By Dave Parker
I began what I thought would be a long career as a single male missionary in 2002. My years of education and preparation got me through many challenges, but when I arrived, I was not ready for the impact of cultural gender roles.
I soon learned I was an enigma in the culture. At the age of 32, most men are married and have children. So to arrive single, white and rich (according to their economy) set me up for some interesting interactions. It was assumed I could bless my neighborhood. It was taken for granted in the markets I could pay more. And everyone assumed I needed help finding a wife.
One of the staples in West Africa is rice and sauce. Vendors typically place themselves under large mango trees. They have spent the morning cooking rice and sauce over wood fires. For the equivalent of 25 cents, you could purchase a heaping plate of rice and sauce. So being poor (by American standards), it was a great bargain.
There was a mango tree outside the gate where I worked. Each day, the nationals who were constructing our new office building would gather to eat. I often joined them, but I noticed the guys were going out earlier and earlier, while I ate at noon. Often the rice and sauce was gone when I arrived. What happened next should have been a yellow flag.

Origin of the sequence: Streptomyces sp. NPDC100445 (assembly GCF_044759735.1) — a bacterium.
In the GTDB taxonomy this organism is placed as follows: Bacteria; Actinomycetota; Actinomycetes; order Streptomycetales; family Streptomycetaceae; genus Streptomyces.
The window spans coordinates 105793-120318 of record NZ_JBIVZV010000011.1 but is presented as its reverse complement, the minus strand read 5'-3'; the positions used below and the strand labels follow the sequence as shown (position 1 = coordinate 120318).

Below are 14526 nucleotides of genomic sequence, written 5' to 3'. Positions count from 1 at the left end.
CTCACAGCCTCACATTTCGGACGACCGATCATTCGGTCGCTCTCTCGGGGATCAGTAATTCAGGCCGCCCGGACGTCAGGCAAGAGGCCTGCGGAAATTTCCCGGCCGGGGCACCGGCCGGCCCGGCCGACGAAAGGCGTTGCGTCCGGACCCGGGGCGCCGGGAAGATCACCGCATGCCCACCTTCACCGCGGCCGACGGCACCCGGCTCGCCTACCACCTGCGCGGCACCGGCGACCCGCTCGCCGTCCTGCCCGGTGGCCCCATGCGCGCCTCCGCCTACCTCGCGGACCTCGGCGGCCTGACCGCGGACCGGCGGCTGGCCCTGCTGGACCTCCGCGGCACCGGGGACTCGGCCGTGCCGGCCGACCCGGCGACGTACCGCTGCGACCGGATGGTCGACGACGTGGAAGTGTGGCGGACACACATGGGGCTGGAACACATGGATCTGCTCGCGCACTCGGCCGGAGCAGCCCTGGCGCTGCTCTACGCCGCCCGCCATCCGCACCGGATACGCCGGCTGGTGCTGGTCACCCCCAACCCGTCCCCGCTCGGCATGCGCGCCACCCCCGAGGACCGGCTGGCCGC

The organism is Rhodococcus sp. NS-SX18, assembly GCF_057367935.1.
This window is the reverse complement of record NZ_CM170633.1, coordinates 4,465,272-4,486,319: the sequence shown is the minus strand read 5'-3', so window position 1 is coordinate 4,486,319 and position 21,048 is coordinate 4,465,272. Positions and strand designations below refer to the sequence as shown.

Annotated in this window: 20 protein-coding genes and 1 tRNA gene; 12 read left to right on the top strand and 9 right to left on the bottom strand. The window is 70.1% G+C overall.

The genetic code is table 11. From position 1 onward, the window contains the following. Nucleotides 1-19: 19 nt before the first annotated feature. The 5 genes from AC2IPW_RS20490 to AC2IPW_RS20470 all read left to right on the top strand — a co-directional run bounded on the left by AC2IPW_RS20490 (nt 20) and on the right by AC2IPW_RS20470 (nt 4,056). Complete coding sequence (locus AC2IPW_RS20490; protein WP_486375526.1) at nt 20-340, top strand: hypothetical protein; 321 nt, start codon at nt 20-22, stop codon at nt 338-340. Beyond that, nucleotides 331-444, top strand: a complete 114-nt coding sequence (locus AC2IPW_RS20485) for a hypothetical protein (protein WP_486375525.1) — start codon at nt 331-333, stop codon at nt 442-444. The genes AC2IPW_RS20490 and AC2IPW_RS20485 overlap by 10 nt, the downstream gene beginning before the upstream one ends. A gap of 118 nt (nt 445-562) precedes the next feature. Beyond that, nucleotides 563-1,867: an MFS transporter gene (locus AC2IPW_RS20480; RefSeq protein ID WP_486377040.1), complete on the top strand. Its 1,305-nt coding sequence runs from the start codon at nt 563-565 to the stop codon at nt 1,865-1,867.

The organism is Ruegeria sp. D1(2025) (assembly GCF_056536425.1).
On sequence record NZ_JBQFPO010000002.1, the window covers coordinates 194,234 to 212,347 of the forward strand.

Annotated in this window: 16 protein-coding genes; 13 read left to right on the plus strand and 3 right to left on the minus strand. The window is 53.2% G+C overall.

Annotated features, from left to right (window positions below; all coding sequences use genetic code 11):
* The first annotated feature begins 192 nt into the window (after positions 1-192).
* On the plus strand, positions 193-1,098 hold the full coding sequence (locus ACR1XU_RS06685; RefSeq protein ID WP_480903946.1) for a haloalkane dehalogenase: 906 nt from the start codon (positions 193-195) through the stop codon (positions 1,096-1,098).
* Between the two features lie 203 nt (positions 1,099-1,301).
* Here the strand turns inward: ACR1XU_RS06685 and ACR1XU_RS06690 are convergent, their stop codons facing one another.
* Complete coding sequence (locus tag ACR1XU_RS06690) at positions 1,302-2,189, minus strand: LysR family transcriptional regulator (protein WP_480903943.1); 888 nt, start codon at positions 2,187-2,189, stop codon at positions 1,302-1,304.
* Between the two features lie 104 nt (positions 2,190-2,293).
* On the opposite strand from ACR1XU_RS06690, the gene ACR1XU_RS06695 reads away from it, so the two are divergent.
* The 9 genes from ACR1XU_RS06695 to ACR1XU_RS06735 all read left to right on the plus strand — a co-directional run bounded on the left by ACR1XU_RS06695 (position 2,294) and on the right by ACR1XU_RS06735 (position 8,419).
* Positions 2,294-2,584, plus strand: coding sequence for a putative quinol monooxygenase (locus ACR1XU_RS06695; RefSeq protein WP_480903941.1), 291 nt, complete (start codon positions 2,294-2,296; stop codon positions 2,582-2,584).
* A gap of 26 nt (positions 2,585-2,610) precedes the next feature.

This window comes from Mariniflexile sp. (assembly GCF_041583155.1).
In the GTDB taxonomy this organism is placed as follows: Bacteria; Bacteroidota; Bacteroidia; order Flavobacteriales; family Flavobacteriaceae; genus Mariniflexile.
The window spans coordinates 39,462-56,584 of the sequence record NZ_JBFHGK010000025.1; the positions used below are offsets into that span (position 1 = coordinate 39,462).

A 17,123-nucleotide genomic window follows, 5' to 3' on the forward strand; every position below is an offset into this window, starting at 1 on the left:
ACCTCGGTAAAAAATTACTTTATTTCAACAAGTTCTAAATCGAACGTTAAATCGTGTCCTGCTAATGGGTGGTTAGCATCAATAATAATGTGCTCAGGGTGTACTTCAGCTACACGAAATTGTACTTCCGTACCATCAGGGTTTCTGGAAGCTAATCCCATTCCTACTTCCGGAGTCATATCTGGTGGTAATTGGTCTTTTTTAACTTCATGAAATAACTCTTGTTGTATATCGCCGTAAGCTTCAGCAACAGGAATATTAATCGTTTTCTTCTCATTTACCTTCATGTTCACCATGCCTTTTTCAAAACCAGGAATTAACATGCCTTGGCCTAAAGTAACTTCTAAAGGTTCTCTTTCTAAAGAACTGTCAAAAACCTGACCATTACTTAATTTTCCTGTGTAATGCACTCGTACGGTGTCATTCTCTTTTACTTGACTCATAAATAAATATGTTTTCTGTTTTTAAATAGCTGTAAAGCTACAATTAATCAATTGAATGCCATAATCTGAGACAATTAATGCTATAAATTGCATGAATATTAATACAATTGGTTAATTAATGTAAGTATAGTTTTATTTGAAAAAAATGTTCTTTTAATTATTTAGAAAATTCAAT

The vendor began keeping a plate for me so I could eat at noon. This meant the two of us were alone while I ate — a cultural signal for a different kind of relationship. Her French was poor, and I barely knew more than greetings in her language. We smiled at each other a lot.
I came to realize she wanted to marry me, despite the fact that she was already married. I met her husband one day, and he seemed to be OK with that arrangement. She began pressuring me with family concerns. I discussed all of this with my supervisor, and it was clear I wouldn’t be able to marry any Africans. I explained this to my new friend. She soon left to be near her aging mother, and I learned an important lesson in culture and communication.
I had other marriage proposals, sometimes as direct as an old man pointing at some women nearby and asking whether I wanted to marry either of them. Sometimes when I was out with colleagues, nationals would hint that I should marry one of them. I handled these as delicately as I could.
I tell this story to illustrate the importance of understanding the culture of those you serve. Learn about cultural cues and taboos you will likely encounter from your experienced teammates. Knowledge in advance is far better than learning from a mistake or misunderstanding later.